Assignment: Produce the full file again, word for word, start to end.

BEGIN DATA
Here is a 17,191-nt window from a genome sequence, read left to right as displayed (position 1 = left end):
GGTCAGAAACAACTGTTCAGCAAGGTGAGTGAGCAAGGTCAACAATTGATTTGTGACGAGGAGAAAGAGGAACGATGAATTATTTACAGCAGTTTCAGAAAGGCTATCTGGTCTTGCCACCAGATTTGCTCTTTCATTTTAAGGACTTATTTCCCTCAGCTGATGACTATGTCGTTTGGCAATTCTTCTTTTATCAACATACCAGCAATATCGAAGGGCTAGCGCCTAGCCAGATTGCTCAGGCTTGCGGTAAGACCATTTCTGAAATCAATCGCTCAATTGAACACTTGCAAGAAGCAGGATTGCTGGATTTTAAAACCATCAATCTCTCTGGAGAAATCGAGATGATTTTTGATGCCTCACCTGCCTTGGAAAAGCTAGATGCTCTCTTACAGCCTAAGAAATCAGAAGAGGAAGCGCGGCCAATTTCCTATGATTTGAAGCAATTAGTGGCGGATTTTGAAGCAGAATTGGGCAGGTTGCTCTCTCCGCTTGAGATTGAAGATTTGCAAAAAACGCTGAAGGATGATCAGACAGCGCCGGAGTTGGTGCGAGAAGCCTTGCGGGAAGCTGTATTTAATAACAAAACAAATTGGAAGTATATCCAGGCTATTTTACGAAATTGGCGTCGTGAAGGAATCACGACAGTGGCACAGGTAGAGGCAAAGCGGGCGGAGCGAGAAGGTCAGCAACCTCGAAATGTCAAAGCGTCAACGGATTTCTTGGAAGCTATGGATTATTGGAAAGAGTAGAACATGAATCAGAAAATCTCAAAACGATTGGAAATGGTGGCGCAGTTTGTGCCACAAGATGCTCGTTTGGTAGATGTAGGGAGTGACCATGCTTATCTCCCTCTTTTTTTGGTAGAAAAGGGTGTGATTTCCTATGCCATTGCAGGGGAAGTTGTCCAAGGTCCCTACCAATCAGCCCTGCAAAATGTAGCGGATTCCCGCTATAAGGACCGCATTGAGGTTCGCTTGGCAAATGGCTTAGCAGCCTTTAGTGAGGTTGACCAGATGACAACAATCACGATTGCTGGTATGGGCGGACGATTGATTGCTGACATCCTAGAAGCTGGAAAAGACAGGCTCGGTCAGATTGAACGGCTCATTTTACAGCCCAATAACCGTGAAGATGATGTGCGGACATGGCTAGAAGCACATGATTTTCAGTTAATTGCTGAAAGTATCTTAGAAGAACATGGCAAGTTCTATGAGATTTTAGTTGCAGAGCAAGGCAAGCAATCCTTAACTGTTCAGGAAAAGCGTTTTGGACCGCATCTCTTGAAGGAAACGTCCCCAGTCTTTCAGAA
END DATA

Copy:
Here is a 17,191-nt window from a genome sequence, read left to right as displayed (position 1 = left end):
GGTCAGAAACAACTGTTCAGCAAGGTGAGTGAGCAAGGTCAACAATTGATTTGTGACGAGGAGAAAGAGGAACGATGAATTATTTACAGCAGTTTCAGAAAGGCTATCTGGTCTTGCCACCAGATTTGCTCTTTCATTTTAAGGACTTATTTCCCTCAGCTGATGACTATGTCGTTTGGCAATTCTTCTTTTATCAACATACCAGCAATATCGAAGGGCTAGCGCCTAGCCAGATTGCTCAGGCTTGCGGTAAGACCATTTCTGAAATCAATCGCTCAATTGAACACTTGCAAGAAGCAGGATTGCTGGATTTTAAAACCATCAATCTCTCTGGAGAAATCGAGATGATTTTTGATGCCTCACCTGCCTTGGAAAAGCTAGATGCTCTCTTACAGCCTAAGAAATCAGAAGAGGAAGCGCGGCCAATTTCCTATGATTTGAAGCAATTAGTGGCGGATTTTGAAGCAGAATTGGGCAGGTTGCTCTCTCCGCTTGAGATTGAAGATTTGCAAAAAACGCTGAAGGATGATCAGACAGCGCCGGAGTTGGTGCGAGAAGCCTTGCGGGAAGCTGTATTTAATAACAAAACAAATTGGAAGTATATCCAGGCTATTTTACGAAATTGGCGTCGTGAAGGAATCACGACAGTGGCACAGGTAGAGGCAAAGCGGGCGGAGCGAGAAGGTCAGCAACCTCGAAATGTCAAAGCGTCAACGGATTTCTTGGAAGCTATGGATTATTGGAAAGAGTAGAACATGAATCAGAAAATCTCAAAACGATTGGAAATGGTGGCGCAGTTTGTGCCACAAGATGCTCGTTTGGTAGATGTAGGGAGTGACCATGCTTATCTCCCTCTTTTTTTGGTAGAAAAGGGTGTGATTTCCTATGCCATTGCAGGGGAAGTTGTCCAAGGTCCCTACCAATCAGCCCTGCAAAATGTAGCGGATTCCCGCTATAAGGACCGCATTGAGGTTCGCTTGGCAAATGGCTTAGCAGCCTTTAGTGAGGTTGACCAGATGACAACAATCACGATTGCTGGTATGGGCGGACGATTGATTGCTGACATCCTAGAAGCTGGAAAAGACAGGCTCGGTCAGATTGAACGGCTCATTTTACAGCCCAATAACCGTGAAGATGATGTGCGGACATGGCTAGAAGCACATGATTTTCAGTTAATTGCTGAAAGTATCTTAGAAGAACATGGCAAGTTCTATGAGATTTTAGTTGCAGAGCAAGGCAAGCAATCCTTAACTGTTCAGGAAAAGCGTTTTGGACCGCATCTCTTGAAGGAAACGTCCCCAGTCTTTCAGAA